TIP: Make sure that the corner fold on the back is going the opposite way of the fold on the front. This keeps the corner bulk equalized.
TIP: Sew down the front and back corner folds by hand as you stitch the binding on the back.
The label is the other final piece of the quilt. Why bother? It may be required for identification if this quilt is being shown. At the very least it lets others know its history and maker. There are many beautiful, antique quilts that have no indication of who made them, why, or where. I have some old quilts that have been handed down in my family, and I have heard that my g-g-grandmother was a renowned quilter, but I have no idea if any of these quilts were her work. Your label can simply be your signature and date, or you can choose to put more elaborate information such as who you are making it for, where the inspiration came from, whose pattern you used, or how to care for it.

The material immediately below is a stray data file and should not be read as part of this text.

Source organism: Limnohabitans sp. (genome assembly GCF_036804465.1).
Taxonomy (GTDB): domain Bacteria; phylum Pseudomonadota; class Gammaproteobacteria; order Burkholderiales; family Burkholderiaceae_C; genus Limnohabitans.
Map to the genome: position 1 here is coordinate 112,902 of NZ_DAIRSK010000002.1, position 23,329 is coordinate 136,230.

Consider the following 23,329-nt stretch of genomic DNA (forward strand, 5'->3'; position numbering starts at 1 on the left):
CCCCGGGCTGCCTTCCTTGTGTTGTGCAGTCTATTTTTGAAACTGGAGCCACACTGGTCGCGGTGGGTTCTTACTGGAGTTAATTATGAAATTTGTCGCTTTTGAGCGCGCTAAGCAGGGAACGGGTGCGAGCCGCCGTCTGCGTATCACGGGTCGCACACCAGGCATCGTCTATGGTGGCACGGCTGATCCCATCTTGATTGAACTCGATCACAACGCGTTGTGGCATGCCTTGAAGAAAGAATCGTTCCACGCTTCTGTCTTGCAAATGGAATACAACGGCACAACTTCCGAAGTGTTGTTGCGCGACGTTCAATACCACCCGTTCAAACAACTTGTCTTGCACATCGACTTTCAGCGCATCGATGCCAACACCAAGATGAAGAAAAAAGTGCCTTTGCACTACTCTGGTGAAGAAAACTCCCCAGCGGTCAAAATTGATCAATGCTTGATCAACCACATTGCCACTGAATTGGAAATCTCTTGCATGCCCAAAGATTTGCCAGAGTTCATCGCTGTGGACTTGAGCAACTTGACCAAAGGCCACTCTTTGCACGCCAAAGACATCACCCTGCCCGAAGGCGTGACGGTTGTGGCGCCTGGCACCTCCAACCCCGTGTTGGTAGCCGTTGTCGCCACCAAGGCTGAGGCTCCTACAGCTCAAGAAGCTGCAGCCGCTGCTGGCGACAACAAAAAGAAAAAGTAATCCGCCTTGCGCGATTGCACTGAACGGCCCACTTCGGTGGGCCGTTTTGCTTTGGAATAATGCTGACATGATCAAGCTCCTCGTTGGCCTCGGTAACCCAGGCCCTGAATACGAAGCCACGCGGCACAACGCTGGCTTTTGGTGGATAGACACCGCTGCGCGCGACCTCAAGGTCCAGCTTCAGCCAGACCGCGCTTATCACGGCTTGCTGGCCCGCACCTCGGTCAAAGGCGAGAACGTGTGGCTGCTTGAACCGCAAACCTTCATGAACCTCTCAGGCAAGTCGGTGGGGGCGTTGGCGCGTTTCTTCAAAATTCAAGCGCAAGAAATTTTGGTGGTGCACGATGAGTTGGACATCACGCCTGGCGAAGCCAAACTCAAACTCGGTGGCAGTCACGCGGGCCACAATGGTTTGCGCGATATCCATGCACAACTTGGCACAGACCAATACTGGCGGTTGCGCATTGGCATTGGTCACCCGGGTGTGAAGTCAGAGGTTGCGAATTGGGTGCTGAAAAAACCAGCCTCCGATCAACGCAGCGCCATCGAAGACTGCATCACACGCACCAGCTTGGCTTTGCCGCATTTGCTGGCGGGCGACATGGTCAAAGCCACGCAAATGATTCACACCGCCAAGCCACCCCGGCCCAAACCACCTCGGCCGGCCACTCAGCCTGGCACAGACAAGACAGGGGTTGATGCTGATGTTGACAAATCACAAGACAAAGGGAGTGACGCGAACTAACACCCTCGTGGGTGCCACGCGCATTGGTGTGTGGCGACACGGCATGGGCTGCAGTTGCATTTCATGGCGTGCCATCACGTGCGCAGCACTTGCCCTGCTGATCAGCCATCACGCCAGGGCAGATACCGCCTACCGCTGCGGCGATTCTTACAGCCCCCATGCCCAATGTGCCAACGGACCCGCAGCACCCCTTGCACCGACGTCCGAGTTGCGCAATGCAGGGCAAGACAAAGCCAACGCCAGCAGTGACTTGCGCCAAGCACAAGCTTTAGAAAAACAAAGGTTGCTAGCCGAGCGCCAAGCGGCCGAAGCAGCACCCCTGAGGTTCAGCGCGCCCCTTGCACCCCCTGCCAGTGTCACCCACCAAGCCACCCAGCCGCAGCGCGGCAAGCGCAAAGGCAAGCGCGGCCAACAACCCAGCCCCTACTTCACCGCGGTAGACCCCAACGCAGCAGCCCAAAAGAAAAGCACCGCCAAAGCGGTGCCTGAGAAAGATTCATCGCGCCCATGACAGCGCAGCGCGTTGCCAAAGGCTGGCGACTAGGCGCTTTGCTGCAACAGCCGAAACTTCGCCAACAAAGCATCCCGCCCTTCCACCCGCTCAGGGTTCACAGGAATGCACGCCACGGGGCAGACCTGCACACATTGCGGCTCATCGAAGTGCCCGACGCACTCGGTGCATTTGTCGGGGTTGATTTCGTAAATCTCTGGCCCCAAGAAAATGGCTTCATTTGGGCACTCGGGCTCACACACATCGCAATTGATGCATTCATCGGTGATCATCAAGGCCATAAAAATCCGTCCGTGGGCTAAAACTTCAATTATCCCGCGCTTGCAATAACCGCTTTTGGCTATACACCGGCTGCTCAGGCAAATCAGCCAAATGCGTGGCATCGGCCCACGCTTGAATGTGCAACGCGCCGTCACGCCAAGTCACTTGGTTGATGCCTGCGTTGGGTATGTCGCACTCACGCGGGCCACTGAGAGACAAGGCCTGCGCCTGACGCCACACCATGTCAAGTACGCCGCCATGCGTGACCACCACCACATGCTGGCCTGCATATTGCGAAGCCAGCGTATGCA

You can use a plain piece of fabric, purchase a label, or write on the quilt with a permanent marker. I choose to design and print my own labels using Bubble Jet. I think there are other products available, but this is the only one I have tried. It works great and the solution lasts forever. You soak the fabric in the solution for 5 minutes, let it dry, iron it onto freezer paper and print your label. Since I design my quilts on the computer I usually use a piece of the design to enhance the look of the label. I make them in Photoshop and print them out with highly saturated color. Once the ink has dried for 30 minutes the label is gently washed in mild detergent.
In the case of Lifetime I made a very elaborate 8x10 inch label to explain the significance of this quilt.
|Label for "Lifetime"|